The framers of the US Constitution created the Electoral College as a result of a compromise for the presidential election process. During the debate, some delegates felt that a direct popular election would lead to the election of each state’s favorite son and none would emerge with sufficient popular majority to govern the country. Other delegates felt that giving Congress the power to select the president would deny the people their right to choose. After all, the people voted for their representatives to the federal legislature. The compromise was to set up an Electoral College system that allowed voters to vote for electors, who would then cast their votes for candidates, a system described in Article II, section 1 of the Constitution.
Each state is allocated a number of electors equal to the number of its U.S. senators (always two) plus the number of its U.S. representatives (which may change each decade according to the size of a state’s population as determined in the Census).
Whichever party slate wins the most popular votes in the state becomes that state’s electors—so that, in effect, whichever presidential ticket gets the most popular votes in a state wins all the electors of that state.
The debate has started again as to whether the US Constitution should be amended in order to change the presidential election process. Some promote eliminating the Electoral College in favor of a direct popular vote for president while others believe the Electoral College should remain unchanged. Just as compromise solved the initial problems of the framers so it is that compromise can solve this problem. The solution is to change the electoral votes to electoral points and reward each candidate a percentage of points based on the percentage of popular votes received in each state.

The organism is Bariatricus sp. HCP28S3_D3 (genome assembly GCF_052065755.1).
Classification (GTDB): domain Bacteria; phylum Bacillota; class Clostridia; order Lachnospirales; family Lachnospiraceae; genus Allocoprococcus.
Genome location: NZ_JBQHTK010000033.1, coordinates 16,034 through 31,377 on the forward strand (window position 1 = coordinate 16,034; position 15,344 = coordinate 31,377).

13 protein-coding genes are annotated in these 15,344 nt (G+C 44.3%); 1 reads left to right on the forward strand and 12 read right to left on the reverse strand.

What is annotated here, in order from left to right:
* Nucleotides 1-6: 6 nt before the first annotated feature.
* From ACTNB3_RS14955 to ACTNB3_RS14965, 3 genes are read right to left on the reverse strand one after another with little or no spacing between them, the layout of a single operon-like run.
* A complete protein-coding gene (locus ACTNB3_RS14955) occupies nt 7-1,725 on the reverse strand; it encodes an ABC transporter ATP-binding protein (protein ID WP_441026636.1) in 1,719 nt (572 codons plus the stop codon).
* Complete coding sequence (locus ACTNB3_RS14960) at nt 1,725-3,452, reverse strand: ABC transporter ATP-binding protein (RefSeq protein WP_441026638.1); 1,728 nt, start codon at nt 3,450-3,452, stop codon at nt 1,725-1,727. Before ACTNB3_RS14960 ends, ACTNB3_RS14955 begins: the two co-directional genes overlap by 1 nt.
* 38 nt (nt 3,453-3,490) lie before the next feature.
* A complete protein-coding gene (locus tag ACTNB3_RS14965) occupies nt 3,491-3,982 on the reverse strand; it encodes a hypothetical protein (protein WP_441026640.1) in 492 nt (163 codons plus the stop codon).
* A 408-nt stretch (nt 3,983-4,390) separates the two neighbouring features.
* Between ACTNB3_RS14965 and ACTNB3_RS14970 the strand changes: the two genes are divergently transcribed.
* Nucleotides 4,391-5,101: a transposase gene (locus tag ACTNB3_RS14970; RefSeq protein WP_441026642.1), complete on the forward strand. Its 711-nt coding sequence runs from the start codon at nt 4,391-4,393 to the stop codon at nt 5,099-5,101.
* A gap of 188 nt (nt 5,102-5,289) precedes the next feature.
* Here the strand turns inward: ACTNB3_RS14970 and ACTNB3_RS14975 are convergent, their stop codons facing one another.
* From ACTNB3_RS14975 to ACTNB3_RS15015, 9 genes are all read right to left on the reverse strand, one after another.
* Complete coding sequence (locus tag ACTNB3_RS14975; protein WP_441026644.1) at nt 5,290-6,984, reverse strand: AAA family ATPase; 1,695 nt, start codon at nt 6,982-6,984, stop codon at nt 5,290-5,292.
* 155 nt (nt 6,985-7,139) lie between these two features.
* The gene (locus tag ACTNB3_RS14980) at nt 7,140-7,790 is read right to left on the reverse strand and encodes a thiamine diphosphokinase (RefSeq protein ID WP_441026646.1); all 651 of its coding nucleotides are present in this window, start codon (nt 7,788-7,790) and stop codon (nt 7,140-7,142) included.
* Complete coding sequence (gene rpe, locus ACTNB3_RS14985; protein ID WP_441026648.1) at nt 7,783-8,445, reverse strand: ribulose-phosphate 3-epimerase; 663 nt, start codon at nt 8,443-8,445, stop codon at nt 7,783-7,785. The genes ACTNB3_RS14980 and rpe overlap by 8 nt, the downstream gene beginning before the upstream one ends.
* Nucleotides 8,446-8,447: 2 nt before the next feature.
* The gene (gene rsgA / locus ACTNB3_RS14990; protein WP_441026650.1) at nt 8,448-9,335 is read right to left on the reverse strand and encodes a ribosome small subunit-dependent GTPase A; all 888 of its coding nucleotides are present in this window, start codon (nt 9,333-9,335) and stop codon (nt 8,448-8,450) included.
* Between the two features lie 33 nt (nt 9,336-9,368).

This would eliminate the “winner take all” system thus allowing for all the votes to count. A voter is more apt to believe their vote counted when a percentage of popular votes is taken into account rather than the “all or nothing” system currently in existence. Further, this new system would integrate the desire for a popular vote for president with the need for the individual states to determine who actually gets elected.
As for political primaries the number of delegates awarded in each state should be determined by the percentage of votes won by each candidate.
For 2016 multiplying the percentage of votes each candidate received (in each state) times the number of electoral votes (in each state) results in the following: Clinton 256.985 and Trump 253.482.
Joe Bialek, Cleveland, Ohio
Making votes count with the Electoral College